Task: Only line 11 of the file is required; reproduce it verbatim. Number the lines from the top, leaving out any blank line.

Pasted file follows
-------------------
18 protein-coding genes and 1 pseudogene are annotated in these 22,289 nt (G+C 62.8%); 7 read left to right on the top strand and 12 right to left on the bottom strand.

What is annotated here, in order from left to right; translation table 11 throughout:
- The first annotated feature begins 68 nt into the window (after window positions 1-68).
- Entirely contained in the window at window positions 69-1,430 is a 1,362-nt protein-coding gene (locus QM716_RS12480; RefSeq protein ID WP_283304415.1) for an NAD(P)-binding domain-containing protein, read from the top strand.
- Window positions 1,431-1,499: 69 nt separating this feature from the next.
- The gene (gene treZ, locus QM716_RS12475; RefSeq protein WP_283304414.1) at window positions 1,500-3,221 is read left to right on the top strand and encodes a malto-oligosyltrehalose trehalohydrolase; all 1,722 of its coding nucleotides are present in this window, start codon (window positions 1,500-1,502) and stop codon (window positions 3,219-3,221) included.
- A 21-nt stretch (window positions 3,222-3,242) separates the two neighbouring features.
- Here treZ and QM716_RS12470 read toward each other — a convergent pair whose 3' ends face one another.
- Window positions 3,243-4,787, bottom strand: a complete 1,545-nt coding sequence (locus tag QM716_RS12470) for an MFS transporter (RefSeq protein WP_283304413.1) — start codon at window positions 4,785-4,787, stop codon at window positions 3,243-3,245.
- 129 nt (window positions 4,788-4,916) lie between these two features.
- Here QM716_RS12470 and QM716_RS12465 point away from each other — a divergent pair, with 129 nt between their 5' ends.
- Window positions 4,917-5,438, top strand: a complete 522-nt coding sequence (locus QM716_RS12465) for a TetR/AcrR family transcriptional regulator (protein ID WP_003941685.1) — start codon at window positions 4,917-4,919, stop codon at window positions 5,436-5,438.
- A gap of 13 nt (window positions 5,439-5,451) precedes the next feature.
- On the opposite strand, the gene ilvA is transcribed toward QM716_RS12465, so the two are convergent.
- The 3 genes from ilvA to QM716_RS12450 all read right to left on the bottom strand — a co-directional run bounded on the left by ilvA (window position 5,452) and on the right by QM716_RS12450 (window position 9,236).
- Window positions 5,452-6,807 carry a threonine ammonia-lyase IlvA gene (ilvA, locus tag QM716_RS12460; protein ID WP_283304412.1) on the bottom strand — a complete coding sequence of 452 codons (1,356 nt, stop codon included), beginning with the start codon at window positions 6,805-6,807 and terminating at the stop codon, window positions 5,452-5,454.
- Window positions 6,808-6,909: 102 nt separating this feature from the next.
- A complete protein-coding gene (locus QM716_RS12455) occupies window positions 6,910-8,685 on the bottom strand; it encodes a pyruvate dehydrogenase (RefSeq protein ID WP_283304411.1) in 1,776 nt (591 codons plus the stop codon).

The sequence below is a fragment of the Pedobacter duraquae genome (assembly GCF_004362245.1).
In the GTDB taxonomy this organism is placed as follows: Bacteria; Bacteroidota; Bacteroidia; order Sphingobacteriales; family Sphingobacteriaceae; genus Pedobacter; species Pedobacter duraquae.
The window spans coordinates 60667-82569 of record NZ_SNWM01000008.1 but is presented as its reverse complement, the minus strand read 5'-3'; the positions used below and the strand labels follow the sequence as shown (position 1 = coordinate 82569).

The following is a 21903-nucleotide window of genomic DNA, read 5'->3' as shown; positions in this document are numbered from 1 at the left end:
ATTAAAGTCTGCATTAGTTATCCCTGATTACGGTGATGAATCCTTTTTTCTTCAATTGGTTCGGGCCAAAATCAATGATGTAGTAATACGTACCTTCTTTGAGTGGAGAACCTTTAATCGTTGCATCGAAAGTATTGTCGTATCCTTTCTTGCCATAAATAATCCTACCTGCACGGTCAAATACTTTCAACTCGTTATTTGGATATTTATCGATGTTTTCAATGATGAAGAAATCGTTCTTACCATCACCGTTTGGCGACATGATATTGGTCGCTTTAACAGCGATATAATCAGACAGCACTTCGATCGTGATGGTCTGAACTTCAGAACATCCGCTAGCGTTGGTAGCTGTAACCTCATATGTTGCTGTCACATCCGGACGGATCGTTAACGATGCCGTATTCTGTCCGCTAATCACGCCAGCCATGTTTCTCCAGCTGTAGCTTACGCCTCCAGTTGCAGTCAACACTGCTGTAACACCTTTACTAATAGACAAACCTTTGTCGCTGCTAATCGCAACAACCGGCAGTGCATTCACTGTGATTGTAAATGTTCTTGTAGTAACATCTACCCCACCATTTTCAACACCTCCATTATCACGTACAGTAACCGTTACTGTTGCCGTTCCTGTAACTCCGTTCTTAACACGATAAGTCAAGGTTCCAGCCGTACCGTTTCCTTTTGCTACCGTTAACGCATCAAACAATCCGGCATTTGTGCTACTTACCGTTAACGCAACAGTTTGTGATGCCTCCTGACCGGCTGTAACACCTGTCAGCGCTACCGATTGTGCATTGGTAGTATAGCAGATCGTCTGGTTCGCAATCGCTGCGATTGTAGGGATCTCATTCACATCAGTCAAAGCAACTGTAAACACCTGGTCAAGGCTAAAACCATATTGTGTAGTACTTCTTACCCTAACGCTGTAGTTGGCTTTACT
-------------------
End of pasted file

- Here QM716_RS12470 and QM716_RS12465 point away from each other — a divergent pair, with 129 nt between their 5' ends.